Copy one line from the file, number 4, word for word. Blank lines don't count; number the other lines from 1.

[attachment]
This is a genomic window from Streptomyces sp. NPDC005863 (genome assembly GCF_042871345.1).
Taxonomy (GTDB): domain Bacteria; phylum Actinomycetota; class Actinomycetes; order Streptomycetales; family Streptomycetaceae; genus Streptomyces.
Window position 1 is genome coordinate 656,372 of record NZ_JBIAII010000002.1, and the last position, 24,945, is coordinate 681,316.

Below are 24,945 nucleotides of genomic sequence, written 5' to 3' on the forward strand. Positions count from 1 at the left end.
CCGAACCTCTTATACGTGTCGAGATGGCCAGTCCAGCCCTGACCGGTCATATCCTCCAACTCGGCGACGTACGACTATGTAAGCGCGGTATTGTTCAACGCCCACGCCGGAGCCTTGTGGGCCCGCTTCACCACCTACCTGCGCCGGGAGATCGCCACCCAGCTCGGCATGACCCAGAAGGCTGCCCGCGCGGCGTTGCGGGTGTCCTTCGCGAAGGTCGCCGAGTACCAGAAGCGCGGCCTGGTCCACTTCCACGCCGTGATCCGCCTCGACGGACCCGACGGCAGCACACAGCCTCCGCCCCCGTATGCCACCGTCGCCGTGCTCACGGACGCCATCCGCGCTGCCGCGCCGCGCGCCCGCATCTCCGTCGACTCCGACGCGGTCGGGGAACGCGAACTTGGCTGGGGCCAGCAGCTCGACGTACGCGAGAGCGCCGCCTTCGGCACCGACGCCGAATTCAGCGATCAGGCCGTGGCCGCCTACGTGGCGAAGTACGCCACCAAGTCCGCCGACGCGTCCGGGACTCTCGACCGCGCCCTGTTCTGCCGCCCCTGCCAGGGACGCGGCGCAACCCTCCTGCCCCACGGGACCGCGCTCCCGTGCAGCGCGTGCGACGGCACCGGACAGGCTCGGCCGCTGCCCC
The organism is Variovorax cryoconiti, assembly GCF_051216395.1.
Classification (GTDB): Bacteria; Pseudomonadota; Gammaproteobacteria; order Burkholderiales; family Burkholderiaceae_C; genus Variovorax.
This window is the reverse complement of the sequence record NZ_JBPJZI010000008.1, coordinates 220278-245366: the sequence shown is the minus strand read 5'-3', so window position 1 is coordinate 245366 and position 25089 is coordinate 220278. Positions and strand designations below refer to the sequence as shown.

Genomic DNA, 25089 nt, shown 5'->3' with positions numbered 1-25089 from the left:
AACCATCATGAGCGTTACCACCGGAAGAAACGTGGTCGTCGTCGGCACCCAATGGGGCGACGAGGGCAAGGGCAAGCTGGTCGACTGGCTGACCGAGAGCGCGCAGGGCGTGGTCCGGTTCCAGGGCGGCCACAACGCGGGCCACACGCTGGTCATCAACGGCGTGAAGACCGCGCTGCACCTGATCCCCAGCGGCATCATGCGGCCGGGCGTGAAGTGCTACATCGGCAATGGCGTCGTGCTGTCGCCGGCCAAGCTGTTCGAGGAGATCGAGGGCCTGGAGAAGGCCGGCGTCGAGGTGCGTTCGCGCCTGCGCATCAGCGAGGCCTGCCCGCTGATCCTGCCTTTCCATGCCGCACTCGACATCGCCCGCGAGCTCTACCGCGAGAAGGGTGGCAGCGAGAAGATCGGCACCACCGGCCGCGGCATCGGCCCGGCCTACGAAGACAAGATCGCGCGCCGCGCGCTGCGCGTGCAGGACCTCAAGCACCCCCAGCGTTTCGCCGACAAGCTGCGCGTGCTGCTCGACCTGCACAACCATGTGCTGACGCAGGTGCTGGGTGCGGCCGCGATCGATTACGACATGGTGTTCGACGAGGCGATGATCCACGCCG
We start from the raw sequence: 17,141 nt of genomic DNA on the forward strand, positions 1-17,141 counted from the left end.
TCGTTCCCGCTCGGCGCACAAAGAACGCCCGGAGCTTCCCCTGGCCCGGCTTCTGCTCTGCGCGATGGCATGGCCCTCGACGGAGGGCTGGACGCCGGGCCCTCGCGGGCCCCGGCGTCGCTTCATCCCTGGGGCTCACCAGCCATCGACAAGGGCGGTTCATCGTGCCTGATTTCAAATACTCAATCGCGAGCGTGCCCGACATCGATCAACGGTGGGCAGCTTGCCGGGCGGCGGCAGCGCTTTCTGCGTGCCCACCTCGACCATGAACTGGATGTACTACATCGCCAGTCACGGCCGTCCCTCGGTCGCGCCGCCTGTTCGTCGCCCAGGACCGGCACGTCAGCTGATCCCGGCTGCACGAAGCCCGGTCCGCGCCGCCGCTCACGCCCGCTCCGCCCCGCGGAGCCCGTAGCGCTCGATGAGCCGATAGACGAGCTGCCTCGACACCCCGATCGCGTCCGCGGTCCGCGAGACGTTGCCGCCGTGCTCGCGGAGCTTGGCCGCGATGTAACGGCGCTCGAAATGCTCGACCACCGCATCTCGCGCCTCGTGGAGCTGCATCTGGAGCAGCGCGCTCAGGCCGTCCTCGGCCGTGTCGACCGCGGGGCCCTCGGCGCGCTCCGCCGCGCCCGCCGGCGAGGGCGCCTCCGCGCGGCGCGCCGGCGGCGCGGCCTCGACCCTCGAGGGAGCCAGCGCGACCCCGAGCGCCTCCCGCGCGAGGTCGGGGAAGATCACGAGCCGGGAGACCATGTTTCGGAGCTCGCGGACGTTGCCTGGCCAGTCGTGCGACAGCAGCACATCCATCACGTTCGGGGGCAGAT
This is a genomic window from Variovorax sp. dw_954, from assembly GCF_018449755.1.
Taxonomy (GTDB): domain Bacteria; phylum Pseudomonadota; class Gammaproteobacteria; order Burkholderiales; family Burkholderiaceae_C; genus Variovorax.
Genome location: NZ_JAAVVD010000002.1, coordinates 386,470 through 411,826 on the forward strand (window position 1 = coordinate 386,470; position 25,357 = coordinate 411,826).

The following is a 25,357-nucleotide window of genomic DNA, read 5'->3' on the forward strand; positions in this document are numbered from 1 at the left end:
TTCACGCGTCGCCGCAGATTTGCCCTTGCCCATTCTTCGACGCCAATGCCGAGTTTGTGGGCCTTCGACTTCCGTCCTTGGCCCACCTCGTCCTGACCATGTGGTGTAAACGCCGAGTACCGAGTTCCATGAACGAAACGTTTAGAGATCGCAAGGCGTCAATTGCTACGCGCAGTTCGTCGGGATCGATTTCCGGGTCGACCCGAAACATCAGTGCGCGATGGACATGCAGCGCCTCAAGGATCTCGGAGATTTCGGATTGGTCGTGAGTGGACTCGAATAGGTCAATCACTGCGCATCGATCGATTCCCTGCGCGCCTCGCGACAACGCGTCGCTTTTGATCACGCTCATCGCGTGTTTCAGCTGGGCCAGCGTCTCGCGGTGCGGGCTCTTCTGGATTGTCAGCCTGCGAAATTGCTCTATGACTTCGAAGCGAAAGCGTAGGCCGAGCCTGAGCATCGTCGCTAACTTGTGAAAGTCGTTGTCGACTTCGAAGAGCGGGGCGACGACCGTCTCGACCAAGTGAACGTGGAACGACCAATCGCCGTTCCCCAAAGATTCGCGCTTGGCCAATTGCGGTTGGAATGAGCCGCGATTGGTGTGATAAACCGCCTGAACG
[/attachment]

Below are 24,945 nucleotides of genomic sequence, written 5' to 3' on the forward strand. Positions count from 1 at the left end.